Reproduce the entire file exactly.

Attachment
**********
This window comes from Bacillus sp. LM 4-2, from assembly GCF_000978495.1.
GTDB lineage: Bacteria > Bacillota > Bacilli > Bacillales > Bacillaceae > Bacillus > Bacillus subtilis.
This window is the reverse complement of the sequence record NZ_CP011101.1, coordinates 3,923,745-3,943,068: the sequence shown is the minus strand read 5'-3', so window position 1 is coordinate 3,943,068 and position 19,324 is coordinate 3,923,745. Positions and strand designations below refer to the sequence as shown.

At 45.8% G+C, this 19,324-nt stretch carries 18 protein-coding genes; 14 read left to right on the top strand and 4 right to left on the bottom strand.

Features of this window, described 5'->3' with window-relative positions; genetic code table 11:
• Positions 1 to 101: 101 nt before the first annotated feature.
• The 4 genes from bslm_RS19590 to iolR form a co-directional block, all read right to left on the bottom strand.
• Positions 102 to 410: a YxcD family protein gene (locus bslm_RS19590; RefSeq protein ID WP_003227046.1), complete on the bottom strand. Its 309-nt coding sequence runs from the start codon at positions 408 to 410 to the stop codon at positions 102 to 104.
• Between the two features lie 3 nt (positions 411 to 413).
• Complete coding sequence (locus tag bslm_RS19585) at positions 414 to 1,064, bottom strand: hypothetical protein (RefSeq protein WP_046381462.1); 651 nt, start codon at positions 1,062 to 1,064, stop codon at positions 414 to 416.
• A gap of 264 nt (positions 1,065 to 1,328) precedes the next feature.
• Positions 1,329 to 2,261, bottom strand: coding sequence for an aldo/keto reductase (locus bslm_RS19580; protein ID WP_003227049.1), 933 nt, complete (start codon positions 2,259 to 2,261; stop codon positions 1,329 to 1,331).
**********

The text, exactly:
This window comes from Bacillus sp. LM 4-2, from assembly GCF_000978495.1.
GTDB lineage: Bacteria > Bacillota > Bacilli > Bacillales > Bacillaceae > Bacillus > Bacillus subtilis.
This window is the reverse complement of the sequence record NZ_CP011101.1, coordinates 3,923,745-3,943,068: the sequence shown is the minus strand read 5'-3', so window position 1 is coordinate 3,943,068 and position 19,324 is coordinate 3,923,745. Positions and strand designations below refer to the sequence as shown.

At 45.8% G+C, this 19,324-nt stretch carries 18 protein-coding genes; 14 read left to right on the top strand and 4 right to left on the bottom strand.

Features of this window, described 5'->3' with window-relative positions; genetic code table 11:
• Positions 1 to 101: 101 nt before the first annotated feature.
• The 4 genes from bslm_RS19590 to iolR form a co-directional block, all read right to left on the bottom strand.
• Positions 102 to 410: a YxcD family protein gene (locus bslm_RS19590; RefSeq protein ID WP_003227046.1), complete on the bottom strand. Its 309-nt coding sequence runs from the start codon at positions 408 to 410 to the stop codon at positions 102 to 104.
• Between the two features lie 3 nt (positions 411 to 413).
• Complete coding sequence (locus tag bslm_RS19585) at positions 414 to 1,064, bottom strand: hypothetical protein (RefSeq protein WP_046381462.1); 651 nt, start codon at positions 1,062 to 1,064, stop codon at positions 414 to 416.
• A gap of 264 nt (positions 1,065 to 1,328) precedes the next feature.
• Positions 1,329 to 2,261, bottom strand: coding sequence for an aldo/keto reductase (locus bslm_RS19580; protein ID WP_003227049.1), 933 nt, complete (start codon positions 2,259 to 2,261; stop codon positions 1,329 to 1,331).